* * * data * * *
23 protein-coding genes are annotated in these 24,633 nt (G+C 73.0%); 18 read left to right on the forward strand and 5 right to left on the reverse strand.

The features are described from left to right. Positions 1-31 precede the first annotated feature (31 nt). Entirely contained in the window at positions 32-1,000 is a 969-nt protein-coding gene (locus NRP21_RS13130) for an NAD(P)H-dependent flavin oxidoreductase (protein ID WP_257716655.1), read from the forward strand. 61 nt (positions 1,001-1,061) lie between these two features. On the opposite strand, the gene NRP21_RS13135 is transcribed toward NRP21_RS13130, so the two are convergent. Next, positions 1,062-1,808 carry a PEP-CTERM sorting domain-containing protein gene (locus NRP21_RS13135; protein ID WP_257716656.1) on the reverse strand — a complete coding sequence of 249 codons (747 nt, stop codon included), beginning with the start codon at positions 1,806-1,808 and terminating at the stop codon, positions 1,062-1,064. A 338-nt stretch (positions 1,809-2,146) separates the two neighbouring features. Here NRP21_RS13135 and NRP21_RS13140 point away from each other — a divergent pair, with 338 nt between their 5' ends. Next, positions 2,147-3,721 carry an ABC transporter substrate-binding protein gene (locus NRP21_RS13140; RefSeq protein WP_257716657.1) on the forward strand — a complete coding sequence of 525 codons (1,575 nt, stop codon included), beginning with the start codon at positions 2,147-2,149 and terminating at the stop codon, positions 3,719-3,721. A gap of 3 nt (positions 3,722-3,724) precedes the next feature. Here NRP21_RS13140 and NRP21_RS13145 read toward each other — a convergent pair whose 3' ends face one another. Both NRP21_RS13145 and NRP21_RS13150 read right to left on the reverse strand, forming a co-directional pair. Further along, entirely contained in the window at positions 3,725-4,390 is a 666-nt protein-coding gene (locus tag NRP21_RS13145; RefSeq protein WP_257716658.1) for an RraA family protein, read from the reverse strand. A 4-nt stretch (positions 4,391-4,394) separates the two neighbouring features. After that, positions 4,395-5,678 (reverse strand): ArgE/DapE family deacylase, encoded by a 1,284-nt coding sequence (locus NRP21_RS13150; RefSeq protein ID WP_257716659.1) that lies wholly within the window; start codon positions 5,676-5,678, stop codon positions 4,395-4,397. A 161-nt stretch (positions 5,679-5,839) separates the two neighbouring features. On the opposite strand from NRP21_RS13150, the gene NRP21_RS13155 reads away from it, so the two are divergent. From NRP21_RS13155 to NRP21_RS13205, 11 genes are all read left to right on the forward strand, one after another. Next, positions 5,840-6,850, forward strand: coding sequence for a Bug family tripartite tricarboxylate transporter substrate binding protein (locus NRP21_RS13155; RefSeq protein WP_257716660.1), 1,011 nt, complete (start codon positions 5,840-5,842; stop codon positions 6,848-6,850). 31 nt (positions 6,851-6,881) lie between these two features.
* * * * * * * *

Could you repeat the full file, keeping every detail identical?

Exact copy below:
23 protein-coding genes are annotated in these 24,633 nt (G+C 73.0%); 18 read left to right on the forward strand and 5 right to left on the reverse strand.

The features are described from left to right. Positions 1-31 precede the first annotated feature (31 nt). Entirely contained in the window at positions 32-1,000 is a 969-nt protein-coding gene (locus NRP21_RS13130) for an NAD(P)H-dependent flavin oxidoreductase (protein ID WP_257716655.1), read from the forward strand. 61 nt (positions 1,001-1,061) lie between these two features. On the opposite strand, the gene NRP21_RS13135 is transcribed toward NRP21_RS13130, so the two are convergent. Next, positions 1,062-1,808 carry a PEP-CTERM sorting domain-containing protein gene (locus NRP21_RS13135; protein ID WP_257716656.1) on the reverse strand — a complete coding sequence of 249 codons (747 nt, stop codon included), beginning with the start codon at positions 1,806-1,808 and terminating at the stop codon, positions 1,062-1,064. A 338-nt stretch (positions 1,809-2,146) separates the two neighbouring features. Here NRP21_RS13135 and NRP21_RS13140 point away from each other — a divergent pair, with 338 nt between their 5' ends. Next, positions 2,147-3,721 carry an ABC transporter substrate-binding protein gene (locus NRP21_RS13140; RefSeq protein WP_257716657.1) on the forward strand — a complete coding sequence of 525 codons (1,575 nt, stop codon included), beginning with the start codon at positions 2,147-2,149 and terminating at the stop codon, positions 3,719-3,721. A gap of 3 nt (positions 3,722-3,724) precedes the next feature. Here NRP21_RS13140 and NRP21_RS13145 read toward each other — a convergent pair whose 3' ends face one another. Both NRP21_RS13145 and NRP21_RS13150 read right to left on the reverse strand, forming a co-directional pair. Further along, entirely contained in the window at positions 3,725-4,390 is a 666-nt protein-coding gene (locus tag NRP21_RS13145; RefSeq protein WP_257716658.1) for an RraA family protein, read from the reverse strand. A 4-nt stretch (positions 4,391-4,394) separates the two neighbouring features. After that, positions 4,395-5,678 (reverse strand): ArgE/DapE family deacylase, encoded by a 1,284-nt coding sequence (locus NRP21_RS13150; RefSeq protein ID WP_257716659.1) that lies wholly within the window; start codon positions 5,676-5,678, stop codon positions 4,395-4,397. A 161-nt stretch (positions 5,679-5,839) separates the two neighbouring features. On the opposite strand from NRP21_RS13150, the gene NRP21_RS13155 reads away from it, so the two are divergent. From NRP21_RS13155 to NRP21_RS13205, 11 genes are all read left to right on the forward strand, one after another. Next, positions 5,840-6,850, forward strand: coding sequence for a Bug family tripartite tricarboxylate transporter substrate binding protein (locus NRP21_RS13155; RefSeq protein WP_257716660.1), 1,011 nt, complete (start codon positions 5,840-5,842; stop codon positions 6,848-6,850). 31 nt (positions 6,851-6,881) lie between these two features.